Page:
Maternal and Child Health Journal

, Volume 14, Issue 3, pp 373–381 | Cite as

Association Between Pregnancy Intention and Reproductive-health Related Behaviors Before and After Pregnancy Recognition, National Birth Defects Prevention Study, 1997–2002

  • Mary DottEmail author
  • Sonja A. Rasmussen
  • Carol J. Hogue
  • Jennita Reefhuis
  • National Birth Defects Prevention Study


Objectives Given that approximately half of all pregnancies in the United States are unplanned, the authors sought to understand the relation between pregnancy intention and health behaviors. Methods Mothers of live-born infants without major birth defects were interviewed as part of the National Birth Defects Prevention Study. The interview assessed pregnancy intention as well as exposures to vitamins, alcohol, tobacco, illicit drugs, occupational hazards, exogenous heat (e.g., hot tubs and saunas) and caffeine. Crude odds ratios and 95% confidence intervals were calculated and stratified analyses were performed to assess interaction. Multiple logistic regression was used to calculate adjusted odds ratios. Results Both before and after the diagnosis of pregnancy, women with unintended pregnancies were more likely to use illicit drugs, smoke, be exposed to environmental smoke, and not take folic acid or multivitamins. The degree to which women altered behaviors after they realized they were pregnant was also associated with their pregnancy intention status. For certain behaviors, maternal age or parity altered the association between pregnancy intention and changing behaviors after awareness of pregnancy. Conclusion Pregnancy intention status is a key determinant of pregnancy-related behavior. To improve reproductive outcomes, preconceptional and prenatal programs should consider a woman’s desire for pregnancy.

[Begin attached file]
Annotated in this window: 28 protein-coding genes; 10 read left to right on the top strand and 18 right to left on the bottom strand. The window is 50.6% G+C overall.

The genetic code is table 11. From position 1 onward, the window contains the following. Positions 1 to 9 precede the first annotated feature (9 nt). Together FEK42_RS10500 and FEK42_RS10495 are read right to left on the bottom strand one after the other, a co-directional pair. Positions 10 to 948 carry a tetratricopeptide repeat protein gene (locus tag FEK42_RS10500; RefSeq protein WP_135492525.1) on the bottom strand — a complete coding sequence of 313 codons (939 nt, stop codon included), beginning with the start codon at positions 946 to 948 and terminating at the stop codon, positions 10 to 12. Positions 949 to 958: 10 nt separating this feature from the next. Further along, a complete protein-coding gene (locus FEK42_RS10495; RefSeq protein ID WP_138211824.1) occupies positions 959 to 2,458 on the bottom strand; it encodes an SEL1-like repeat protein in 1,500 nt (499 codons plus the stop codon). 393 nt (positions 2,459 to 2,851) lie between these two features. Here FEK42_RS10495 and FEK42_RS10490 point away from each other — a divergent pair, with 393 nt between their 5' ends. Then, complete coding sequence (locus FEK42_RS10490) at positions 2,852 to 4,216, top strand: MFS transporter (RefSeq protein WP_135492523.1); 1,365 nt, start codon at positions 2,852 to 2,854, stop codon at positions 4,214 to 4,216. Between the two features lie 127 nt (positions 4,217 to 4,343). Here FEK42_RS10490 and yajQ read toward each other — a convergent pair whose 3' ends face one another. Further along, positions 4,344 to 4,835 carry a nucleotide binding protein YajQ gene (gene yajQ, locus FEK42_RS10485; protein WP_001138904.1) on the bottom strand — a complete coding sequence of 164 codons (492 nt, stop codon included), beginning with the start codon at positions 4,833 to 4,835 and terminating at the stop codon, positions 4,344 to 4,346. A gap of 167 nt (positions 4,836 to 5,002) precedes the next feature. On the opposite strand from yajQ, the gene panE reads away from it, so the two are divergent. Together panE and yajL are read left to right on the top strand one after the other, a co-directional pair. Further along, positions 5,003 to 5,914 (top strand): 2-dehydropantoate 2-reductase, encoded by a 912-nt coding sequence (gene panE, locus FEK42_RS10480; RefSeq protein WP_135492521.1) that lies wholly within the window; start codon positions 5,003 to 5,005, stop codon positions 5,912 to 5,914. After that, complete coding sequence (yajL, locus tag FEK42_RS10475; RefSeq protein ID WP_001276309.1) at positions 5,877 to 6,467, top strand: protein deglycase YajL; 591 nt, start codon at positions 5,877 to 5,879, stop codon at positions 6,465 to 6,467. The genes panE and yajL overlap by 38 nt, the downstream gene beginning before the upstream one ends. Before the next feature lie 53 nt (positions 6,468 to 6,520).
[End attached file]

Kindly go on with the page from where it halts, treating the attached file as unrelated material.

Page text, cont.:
Pregnancy Unplanned pregnancy Unwanted pregnancy Preconception care Prenatal care 



The authors are grateful to the participating families, scientists, and staff of the National Birth Defects Prevention Study. In addition, the authors wish to thank Sarah Collier for her assistance with SAS programming.

Disclaimer The findings and conclusions in this report are those of the authors and do not necessarily represent the views of the Centers for Disease Control and Prevention.


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Copyright information

© Centers for Disease Control and Prevention 2009

Authors and Affiliations

  • Mary Dott
    • 1
    Email author
  • Sonja A. Rasmussen
    • 2
  • Carol J. Hogue
    • 3
  • Jennita Reefhuis
    • 2
  • National Birth Defects Prevention Study
  1. 1.Preventive Medicine Residency, Office of Workforce and Career Development, Centers for Disease Control and PreventionAtlantaUSA
  2. 2.National Center on Birth Defects and Developmental Disabilities, Centers for Disease Control and PreventionAtlantaUSA
  3. 3.Rollins School of Public HealthEmory UniversityAtlantaUSA

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